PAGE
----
Scott Rankin at
McLean County Arts Center
By Maggie Morton
February 4, 2017
About his subject matter, photographer Scott Rankin writes, “The sky is the source of air, light, moisture, and energy. It illuminates and reflects the land…In the past one hundred years or so, we have been privileged to dwell there for precious moments, accumulating, if we are lucky, a few hundred or thousand hours.” For those of us who are not so lucky, walking into Rankin’s exhibition Thin Deep Ribbon, offers something like the sensation of being 45,000 feet above the ground. The series of framed prints, all equal in size, are hung low along the walls of a modest, rectangular room, in an arrangement reminiscent of the windows of an airplane cabin. Indeed, many of Rankin’s images of the sky were taken from just that vantage point.
Moving through the exhibition, I had the feeling of climbing in altitude—from below the clouds, to inside them, and finally, above them. Even so, orientation was often slippery. Rankin captures clouds, not as objects, but as spaces—spaces that appear and disintegrate and transform with every change in the wind. Even in the stillness of an image, the distinctions between flatness and depth come forward and recede based on one’s shifting attention.
Rankin has been photographing clouds since the early 2000s, so it’s no surprise that his images are numbered in the thousands. Occupying their own wall are two prints titled “Moment 8943” and “Moment 5056.” Though taken years, and perhaps miles, apart, these “moments” are tethered to each other. Looking into each one, I recognized not only the color and form of the other, but the feeling that I had been there before, if only in passing. Rankin’s photographs are a reminder that stretching above us is a shared space that holds enough depth for thousands of moments, each unique enough to surprise us, and familiar enough to unite us in shared experience.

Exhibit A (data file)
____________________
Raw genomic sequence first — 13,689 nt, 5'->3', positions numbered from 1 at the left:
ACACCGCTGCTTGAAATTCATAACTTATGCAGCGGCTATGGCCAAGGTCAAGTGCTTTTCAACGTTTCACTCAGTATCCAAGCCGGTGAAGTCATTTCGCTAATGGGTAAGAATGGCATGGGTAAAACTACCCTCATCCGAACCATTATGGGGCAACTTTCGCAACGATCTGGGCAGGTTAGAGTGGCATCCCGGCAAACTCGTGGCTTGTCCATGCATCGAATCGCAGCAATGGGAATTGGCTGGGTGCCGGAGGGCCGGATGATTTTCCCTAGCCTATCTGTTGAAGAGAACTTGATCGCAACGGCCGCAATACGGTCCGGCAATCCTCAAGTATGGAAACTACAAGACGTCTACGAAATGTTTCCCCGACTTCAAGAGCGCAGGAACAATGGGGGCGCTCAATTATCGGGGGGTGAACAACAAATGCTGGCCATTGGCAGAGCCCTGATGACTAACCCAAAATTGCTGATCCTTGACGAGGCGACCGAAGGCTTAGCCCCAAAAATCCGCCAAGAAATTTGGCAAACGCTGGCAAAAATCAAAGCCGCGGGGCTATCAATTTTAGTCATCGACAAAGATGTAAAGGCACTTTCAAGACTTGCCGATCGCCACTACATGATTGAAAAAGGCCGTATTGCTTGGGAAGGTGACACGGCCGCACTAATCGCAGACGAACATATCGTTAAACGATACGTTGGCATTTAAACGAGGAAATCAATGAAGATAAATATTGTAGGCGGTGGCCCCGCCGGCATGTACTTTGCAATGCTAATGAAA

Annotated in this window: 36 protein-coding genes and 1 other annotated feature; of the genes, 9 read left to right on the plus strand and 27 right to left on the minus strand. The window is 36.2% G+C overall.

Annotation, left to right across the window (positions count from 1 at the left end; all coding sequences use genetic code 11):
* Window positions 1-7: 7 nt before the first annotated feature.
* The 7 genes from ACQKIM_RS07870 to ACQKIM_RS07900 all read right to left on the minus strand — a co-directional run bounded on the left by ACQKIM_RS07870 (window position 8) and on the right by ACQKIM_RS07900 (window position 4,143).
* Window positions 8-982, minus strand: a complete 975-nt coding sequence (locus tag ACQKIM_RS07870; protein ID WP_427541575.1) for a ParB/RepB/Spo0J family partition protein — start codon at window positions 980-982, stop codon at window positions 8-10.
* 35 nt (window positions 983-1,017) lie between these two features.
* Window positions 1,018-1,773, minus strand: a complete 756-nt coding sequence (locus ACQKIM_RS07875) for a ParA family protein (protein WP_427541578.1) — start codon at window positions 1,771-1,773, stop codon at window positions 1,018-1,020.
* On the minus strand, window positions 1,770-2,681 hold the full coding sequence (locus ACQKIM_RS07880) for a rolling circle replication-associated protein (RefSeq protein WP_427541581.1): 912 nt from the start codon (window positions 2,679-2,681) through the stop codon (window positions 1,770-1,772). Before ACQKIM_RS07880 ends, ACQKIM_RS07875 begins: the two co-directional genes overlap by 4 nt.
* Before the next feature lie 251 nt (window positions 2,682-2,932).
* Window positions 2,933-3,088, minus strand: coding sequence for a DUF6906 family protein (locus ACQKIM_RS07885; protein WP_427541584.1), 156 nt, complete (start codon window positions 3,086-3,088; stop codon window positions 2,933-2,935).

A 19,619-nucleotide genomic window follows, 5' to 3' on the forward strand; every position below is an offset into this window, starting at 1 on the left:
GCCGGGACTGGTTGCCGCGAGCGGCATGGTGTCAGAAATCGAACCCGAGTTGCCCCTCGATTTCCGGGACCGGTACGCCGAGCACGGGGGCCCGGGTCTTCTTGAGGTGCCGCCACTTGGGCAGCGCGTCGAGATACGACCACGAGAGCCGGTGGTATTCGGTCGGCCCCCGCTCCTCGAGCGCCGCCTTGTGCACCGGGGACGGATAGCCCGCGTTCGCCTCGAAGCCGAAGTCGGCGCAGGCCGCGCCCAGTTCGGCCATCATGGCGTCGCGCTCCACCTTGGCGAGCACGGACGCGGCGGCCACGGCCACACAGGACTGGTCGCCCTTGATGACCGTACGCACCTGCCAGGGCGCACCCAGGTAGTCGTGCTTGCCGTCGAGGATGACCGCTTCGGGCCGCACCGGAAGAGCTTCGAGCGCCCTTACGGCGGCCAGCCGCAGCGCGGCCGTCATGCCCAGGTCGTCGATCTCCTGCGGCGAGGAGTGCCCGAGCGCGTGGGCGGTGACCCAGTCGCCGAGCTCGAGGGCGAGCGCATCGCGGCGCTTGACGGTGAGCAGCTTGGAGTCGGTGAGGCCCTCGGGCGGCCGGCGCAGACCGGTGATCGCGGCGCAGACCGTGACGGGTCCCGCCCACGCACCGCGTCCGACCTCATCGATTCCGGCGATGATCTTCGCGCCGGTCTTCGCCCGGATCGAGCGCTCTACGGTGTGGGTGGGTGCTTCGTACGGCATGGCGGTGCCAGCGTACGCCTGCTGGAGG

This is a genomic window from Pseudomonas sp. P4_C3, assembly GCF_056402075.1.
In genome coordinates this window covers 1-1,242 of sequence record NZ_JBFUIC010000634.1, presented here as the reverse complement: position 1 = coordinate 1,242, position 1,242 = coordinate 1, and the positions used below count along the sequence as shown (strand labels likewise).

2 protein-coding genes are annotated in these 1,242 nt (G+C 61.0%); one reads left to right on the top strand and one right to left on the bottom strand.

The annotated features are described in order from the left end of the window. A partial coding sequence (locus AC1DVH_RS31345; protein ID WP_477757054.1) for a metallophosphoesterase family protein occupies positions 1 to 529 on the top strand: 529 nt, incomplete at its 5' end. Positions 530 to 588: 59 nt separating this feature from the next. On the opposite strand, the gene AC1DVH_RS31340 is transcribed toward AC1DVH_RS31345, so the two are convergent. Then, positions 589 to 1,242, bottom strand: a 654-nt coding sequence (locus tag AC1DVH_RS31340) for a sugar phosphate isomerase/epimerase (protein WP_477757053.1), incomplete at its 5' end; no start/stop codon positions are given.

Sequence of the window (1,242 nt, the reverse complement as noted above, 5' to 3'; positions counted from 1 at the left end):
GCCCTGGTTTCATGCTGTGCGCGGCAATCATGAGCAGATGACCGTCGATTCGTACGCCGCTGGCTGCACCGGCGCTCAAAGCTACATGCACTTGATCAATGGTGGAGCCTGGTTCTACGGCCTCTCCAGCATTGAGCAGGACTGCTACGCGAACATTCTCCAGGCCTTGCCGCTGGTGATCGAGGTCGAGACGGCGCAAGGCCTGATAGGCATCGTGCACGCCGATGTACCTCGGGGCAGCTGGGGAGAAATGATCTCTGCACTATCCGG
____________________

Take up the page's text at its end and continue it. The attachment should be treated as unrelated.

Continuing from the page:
Maggie Morton is an artist, writer, and poet, who earned her BFA in Painting from Illinois State University in 2016. Morton currently lives and works in Normal, IL. Her writings have been published by Sixty Inches From Center and Catfish Creek.